The amino acid residues constituting the K+ binding sites of Nkaα1c1 and Nkaα1c2 from H. fossilis are identical to those of Nkaα1c, but different from those of Nkaα1a and Nkaα1b, from the gills of A. testudineus (Figure 6). Ip et al. (2012b) identified the Nkaα1a and Nkaα1b from the gills of A. testudineus as the freshwater isoform and the seawater isoform, respectively, and demonstrated the possible involvement of Nkaα1c in active ammonia excretion when the fish is confronted with environmental ammonia. They (Ip et al., 2012b) concluded that there was a reduction in the effectiveness of NH4+ to substitute for K+ in the activation of Nka during ammonia exposure, and the up-regulation of Nkaα1c expression functions to remove excess Na+ from, and to transport K+ in preference to NH4+ into, the ionocytes so as to maintain intracellular Na+/K+ homeostasis. High similarities in K+ binding sites between Nkaα1c1/Nkaα1c2 of H. fossilis and Nkaα1c of A. testudineus denote that they may exhibit high substrate specificity for K+ and could participate in active ammonia excretion during ammonia exposure.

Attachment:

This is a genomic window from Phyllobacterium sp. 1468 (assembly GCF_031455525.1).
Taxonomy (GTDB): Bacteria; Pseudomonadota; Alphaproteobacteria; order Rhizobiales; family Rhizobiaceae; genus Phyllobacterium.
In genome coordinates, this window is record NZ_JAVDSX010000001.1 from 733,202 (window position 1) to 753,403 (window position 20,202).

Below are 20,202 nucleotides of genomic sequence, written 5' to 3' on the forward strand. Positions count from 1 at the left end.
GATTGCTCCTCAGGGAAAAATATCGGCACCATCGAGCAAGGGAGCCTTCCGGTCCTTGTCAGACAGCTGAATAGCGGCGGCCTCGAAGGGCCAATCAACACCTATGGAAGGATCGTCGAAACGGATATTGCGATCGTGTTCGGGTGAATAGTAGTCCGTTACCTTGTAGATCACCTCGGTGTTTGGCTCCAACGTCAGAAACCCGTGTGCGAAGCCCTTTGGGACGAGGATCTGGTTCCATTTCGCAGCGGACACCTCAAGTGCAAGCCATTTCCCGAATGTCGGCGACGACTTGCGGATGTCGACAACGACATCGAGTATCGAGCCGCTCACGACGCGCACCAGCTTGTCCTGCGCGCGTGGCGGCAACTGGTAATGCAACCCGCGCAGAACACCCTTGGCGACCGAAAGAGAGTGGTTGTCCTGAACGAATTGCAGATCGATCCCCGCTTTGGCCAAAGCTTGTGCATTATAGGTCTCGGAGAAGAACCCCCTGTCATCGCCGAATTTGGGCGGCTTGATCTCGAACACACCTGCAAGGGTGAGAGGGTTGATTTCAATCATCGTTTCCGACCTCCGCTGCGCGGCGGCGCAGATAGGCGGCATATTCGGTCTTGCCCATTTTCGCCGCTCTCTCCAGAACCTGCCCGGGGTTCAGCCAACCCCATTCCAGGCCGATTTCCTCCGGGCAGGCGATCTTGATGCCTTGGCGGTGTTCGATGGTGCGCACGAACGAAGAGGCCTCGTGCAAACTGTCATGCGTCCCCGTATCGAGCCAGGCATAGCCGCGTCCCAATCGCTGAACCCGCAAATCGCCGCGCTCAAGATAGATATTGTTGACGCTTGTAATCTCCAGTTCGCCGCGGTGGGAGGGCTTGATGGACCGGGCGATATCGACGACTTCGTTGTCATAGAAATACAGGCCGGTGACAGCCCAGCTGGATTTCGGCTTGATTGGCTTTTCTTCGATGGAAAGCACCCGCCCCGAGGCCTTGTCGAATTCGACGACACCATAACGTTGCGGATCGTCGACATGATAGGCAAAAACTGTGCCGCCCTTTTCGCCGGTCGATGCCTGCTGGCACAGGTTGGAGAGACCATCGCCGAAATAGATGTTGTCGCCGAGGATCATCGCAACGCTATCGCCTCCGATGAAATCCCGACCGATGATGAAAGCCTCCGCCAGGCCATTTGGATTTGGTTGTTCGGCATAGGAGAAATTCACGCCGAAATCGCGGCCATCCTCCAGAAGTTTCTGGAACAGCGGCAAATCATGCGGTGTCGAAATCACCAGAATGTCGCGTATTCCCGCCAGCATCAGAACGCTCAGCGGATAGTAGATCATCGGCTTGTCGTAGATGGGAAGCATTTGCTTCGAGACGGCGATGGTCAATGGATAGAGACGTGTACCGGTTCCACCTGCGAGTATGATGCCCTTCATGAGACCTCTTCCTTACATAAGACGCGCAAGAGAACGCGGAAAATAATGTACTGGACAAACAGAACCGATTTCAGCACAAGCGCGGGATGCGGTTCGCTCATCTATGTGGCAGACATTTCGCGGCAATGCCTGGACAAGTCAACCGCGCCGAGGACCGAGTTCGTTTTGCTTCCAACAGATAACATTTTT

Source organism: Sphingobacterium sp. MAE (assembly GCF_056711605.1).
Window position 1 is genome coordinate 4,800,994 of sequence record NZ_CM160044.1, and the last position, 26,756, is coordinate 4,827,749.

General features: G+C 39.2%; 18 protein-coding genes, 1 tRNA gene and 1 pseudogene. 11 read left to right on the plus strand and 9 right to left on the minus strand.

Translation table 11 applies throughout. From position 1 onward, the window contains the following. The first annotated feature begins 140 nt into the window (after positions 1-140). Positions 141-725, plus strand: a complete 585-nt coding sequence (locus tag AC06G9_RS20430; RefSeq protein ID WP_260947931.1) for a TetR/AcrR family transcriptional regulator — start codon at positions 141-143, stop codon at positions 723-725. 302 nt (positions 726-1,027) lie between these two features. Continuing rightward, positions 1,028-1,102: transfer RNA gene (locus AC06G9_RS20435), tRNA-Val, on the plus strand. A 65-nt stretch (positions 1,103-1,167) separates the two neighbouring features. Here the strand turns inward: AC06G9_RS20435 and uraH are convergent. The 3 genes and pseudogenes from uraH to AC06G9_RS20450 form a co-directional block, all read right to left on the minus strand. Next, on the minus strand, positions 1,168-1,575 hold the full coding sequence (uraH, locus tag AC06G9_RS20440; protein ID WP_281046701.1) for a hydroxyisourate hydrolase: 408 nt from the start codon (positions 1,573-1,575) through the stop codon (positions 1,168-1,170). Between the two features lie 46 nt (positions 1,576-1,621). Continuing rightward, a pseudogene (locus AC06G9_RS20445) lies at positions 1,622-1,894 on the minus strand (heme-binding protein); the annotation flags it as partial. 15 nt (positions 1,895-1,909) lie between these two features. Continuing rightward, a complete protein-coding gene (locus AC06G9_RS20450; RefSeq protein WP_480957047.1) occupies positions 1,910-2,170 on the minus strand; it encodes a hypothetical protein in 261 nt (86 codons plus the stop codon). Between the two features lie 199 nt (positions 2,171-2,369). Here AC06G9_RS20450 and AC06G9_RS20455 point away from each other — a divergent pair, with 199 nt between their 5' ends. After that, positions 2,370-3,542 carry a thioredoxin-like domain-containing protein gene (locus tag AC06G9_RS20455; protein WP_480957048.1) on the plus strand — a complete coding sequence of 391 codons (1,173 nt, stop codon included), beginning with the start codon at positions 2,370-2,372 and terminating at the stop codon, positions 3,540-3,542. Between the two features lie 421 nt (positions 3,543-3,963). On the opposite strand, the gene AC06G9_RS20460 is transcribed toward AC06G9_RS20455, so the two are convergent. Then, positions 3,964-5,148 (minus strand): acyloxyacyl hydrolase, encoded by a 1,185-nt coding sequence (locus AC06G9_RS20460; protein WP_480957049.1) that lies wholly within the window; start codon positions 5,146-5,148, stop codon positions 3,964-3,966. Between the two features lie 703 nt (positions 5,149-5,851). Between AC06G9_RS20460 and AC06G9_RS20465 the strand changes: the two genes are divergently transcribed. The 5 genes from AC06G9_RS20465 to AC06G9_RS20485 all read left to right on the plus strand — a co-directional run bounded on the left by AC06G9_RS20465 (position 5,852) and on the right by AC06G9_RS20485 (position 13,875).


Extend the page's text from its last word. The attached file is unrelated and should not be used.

Ammonia Exposure Increases the Protein Abundances of Nkaα1c Isoforms and Total Nkaα in the Gills of H. fossilis